Washington - The Federal Deposit Insurance Corp. asked the industry Tuesday to comment on two proposed alternatives for curbing the size of property loans that banks can make.

Separately, the agency disclosed the capital guidelines it plans to use in dividing banks into five categories. Banks in the weaker categories will face operating limits and the possibility of being closed.

Both sets of proposals were required by the banking law adopted last December and contained few surprises. The industry has 45 days to comment on them. The law requires the real estate lending curbs to take effect by next March and the capital categories by this December.

The real estate limits, which specify the maximum amount a bank can lend as a percentage of a property's appraised value, figure to be more controversial.

Congress gave regulators some leeway in establishing the so-called loan-to-value ratios, and two weeks ago Deputy Treasury Secretary John Robson warned that overly restrictive guidelines could undermine the economic recovery by curbing banks' ability to lend.

The FDIC proposed maximum lending ratios for six types of loans: raw land, preconstruction development, construction and land development, improved property, one-to-four-family residential property, and home equity. The ratio is defined as the total amount of credit extended as a percentage of the appraised value of the property.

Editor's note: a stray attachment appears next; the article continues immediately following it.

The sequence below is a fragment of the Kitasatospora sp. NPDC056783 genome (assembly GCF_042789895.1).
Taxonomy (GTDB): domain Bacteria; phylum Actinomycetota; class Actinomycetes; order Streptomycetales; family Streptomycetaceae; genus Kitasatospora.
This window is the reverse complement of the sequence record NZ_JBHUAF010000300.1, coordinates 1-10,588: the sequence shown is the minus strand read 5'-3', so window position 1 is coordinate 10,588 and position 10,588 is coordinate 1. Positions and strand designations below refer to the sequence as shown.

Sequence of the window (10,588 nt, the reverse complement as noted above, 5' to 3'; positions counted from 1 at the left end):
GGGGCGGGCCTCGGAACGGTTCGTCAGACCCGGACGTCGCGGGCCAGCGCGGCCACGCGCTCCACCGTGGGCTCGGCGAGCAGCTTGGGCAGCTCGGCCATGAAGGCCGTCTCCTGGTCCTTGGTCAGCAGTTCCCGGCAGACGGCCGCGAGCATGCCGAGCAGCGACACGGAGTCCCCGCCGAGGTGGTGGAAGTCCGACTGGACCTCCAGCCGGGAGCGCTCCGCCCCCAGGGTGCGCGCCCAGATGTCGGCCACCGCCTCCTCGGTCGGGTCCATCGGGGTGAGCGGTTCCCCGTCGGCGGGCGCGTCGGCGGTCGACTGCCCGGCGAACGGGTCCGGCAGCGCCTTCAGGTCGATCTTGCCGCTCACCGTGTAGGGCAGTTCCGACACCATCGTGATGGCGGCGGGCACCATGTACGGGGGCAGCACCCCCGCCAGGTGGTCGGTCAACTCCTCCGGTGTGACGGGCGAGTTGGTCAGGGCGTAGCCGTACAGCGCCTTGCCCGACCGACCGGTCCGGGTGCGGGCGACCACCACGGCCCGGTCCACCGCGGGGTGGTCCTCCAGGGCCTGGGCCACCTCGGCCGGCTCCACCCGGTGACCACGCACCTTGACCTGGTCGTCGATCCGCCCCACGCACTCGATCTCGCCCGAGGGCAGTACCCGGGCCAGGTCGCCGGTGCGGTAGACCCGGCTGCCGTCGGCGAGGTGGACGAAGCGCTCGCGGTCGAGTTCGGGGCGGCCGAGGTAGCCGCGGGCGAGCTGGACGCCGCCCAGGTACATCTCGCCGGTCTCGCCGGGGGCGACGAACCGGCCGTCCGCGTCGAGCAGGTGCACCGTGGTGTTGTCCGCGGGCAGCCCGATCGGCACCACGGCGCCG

If the lender does not have a first lien, then all senior liens would be added to the amount of the loan when figuring the ratio, the FDIC said.

Under one proposed alternative, the agency would set a range of maximum ratios for the categories, with each bank being able to choose its own maximum from the range.

A Flat Figure Suggested

Under the other proposal, the FDIC would set a flat maximum ratio in each category for the industry.

In some cases, the maximum ratios under the first proposal would be slightly higher than in the second proposal. For example, the maximum loan-to-value ratio on construction and land development loans would be 65% to 80% under the second one. (See graphic on page 1 for complete listing.)

The FDIC said it recognizes "that situations may exist where it is considered prudent to extend credit beyond specified [loan-to-value] ratio limits." Therefore it plans to allow banks to make real estate loans that do not conform with the ratios, up to 15% of capital.

Of the two choices, banks would obviously prefer to set their own ceiling, said Kevin J. McCullagh, a senior vice president of Mellon Bank who is vice chairman of the American Bankers Association's housing and real estate committee.

He said regulators should be wary of putting banks at a competitive disadvantage against insurance companies, real estate investment trusts, and lenders not subject to the rules. But he added that any disadvantage would be "marginal" in the short run because most banks are already pulling back from realty lending.

A spokesman for the National Realty committee, a lobbying group for developers, expressed concern that the rules could make it harder for borrowers to roll over and restructure a large amount of real estate loans coming due in the next few days. "It's important that the flexibility exist for lenders to be able to renew or restructure them properly," said the spokesman, Cary Brazeman.